The works that followed were fine-honed articulations of her earlier pieces. Untitled # 7 (1977) is fashioned from India ink and graphite. Like many of Martin’s compositions, the painting is structurally divided around a central horizontal axis. Though the canvas is square, the grid is formed of two sizes of rectangles, her intention being, she had remarked in 1967, to make “a sort of contradiction, a dissonance… . When I cover the square with rectangles, it lightens the weight of the square, destroys its power.”7 Within the spare format of the painting, Martin subtly manipulated palette and structure to remarkable effect. In both the ruled graphite lines and veil of gray that is the ground, the artist’s hand is visible throughout. The pencil marks hover on the canvas as ethereal tracings, creating a sense of expansiveness. Untitled #1 (1980), also in the Walker Art Center’s collection, exemplifies the delicately nuanced use of color that came to characterize her later work. The alternating, pale bands of bluish grays and creamy whites, barely there, evoke shimmering light. “The memory of past moments of joy leads us on,” Martin wrote in 1977. “Reality, the truth about life, and the mystery of beauty are all the same.”8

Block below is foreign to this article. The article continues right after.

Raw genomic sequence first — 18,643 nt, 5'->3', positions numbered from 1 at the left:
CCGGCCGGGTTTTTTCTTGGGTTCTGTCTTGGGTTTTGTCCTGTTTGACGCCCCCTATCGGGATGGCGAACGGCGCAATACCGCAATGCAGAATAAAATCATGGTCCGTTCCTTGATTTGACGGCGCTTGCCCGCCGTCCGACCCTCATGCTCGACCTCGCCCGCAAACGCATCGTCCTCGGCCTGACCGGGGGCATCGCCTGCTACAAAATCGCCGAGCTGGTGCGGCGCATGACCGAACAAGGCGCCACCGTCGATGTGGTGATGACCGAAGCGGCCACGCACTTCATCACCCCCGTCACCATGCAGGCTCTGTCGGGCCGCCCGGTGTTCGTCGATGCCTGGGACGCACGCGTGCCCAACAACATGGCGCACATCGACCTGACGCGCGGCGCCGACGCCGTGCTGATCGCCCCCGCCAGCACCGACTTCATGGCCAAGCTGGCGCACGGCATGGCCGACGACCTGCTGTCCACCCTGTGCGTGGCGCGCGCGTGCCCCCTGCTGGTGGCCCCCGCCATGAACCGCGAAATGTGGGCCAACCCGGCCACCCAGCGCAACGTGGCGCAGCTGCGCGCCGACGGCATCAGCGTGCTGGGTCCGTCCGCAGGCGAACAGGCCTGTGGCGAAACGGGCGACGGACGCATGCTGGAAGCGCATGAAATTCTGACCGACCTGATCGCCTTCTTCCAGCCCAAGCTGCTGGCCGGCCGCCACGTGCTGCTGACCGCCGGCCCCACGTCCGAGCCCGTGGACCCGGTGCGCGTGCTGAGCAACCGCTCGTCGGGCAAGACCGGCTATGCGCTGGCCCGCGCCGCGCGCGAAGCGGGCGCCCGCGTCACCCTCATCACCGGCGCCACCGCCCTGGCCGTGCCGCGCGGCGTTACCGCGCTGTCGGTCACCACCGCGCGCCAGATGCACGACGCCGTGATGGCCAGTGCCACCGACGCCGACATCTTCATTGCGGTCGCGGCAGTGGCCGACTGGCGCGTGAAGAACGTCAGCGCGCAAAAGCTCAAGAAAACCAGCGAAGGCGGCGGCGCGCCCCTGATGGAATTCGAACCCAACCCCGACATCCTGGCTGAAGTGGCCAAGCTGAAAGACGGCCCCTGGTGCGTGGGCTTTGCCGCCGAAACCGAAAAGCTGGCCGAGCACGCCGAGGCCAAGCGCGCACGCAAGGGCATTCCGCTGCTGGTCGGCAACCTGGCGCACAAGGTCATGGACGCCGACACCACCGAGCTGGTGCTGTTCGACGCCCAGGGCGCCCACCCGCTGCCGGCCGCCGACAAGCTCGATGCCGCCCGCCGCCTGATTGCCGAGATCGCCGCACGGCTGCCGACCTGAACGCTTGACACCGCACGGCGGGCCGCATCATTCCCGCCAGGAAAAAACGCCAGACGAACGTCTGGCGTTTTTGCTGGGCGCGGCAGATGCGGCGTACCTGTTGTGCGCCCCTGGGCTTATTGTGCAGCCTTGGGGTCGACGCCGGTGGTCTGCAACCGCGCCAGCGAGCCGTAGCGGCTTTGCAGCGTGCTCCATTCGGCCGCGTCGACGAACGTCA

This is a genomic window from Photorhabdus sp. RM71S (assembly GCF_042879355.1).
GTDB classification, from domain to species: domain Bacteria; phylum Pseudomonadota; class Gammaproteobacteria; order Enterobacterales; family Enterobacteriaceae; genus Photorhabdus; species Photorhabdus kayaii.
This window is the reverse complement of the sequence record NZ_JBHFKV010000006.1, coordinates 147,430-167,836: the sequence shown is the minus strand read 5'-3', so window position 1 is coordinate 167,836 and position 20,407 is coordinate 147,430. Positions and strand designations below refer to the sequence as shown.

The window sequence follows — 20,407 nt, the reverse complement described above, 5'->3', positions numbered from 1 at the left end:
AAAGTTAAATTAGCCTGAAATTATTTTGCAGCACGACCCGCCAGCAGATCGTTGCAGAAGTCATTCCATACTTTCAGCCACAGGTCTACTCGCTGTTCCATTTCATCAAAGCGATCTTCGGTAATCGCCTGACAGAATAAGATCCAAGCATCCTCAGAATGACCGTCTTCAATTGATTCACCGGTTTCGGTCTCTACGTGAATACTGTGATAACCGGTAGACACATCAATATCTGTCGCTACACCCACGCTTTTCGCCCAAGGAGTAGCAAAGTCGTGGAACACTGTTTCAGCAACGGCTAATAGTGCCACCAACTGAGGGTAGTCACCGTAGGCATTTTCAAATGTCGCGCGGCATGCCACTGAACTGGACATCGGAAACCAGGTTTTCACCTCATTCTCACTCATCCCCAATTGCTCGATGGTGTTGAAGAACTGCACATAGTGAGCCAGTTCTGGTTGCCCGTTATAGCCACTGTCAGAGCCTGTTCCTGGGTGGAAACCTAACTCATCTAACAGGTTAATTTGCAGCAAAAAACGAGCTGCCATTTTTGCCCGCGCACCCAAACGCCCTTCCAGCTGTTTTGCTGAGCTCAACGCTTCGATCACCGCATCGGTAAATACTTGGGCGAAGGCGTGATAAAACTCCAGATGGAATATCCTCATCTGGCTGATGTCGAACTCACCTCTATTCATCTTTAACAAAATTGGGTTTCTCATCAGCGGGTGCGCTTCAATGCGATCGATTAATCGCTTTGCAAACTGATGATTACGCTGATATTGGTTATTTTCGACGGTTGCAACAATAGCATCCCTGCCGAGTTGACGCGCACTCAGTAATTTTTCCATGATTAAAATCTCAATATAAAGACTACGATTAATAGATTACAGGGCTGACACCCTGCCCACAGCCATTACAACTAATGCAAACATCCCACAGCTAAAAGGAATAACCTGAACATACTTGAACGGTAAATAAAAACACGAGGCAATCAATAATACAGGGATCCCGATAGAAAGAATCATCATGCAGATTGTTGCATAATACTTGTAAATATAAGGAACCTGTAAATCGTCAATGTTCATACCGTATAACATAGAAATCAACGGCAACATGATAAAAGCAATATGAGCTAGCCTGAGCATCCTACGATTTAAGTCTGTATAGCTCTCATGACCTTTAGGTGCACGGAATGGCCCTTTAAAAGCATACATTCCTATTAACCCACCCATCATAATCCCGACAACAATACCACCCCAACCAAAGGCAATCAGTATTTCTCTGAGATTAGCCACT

1. Martin, unpublished notes, Institute of Contemporary Art, University of Pennsylvania, Philadelphia. Quoted in Lawrence Alloway, “Agnes Martin,” in Lawrence Alloway and Ann Wilson, Agnes Martin, exh. cat. (Philadelphia: Institute of Contemporary Art, University of Pennsylvania, 1973), 12.

  2. This lower Manhattan address housed a community of artists, including Ellsworth Kelly, Robert Indiana, and Jack Youngerman, and was a nurturing environment for Martin.

  3. Her premier show was at the Betty Parsons Gallery, New York, which was among the first to champion the Abstract Expressionists.

  4. For a thorough analysis of Martin’s work in relation to her writings and philosophy, see Barbara Haskell, “Agnes Martin: The Awareness of Perfection,” in Barbara Haskell, ed., Agnes Martin, exh. cat. (New York: Whitney Museum of American Art, 1992), 93–117.

  5. Martin was included in the New York exhibitions Geometric Abstraction in America (1962) at the Whitney Museum of American Art and Systemic Painting (1966) at the Solomon R. Guggenheim Museum.

  6. An impetus for resuming her activities in painting was the invitation from Parasol Press to make screenprints. The result was a portfolio of thirty prints, the only artwork Martin completed between 1967 and 1973. This portfolio, entitled On a Clear Day, is in the Walker’s collection.

  7. Quoted in Lucy R. Lippard, “Homage to the Square,” Art in America 55 (July–August 1967): 55.

  8. Agnes Martin, “What Is Real?” in Dore Ashton and Agnes Martin, Agnes Martin: Paintings and Drawings 1957–1975, exh. cat. (London: Arts Council of Great Britain, 1977), 17–39.

Engberg, Siri. “Agnes Martin.” In Bits & Pieces Put Together to Present a Semblance of a Whole: Walker Art Center Collections, edited by Joan Rothfuss and Elizabeth Carpenter. Minneapolis, MN: Walker Art Center, 2005.

© 2005 Walker Art Center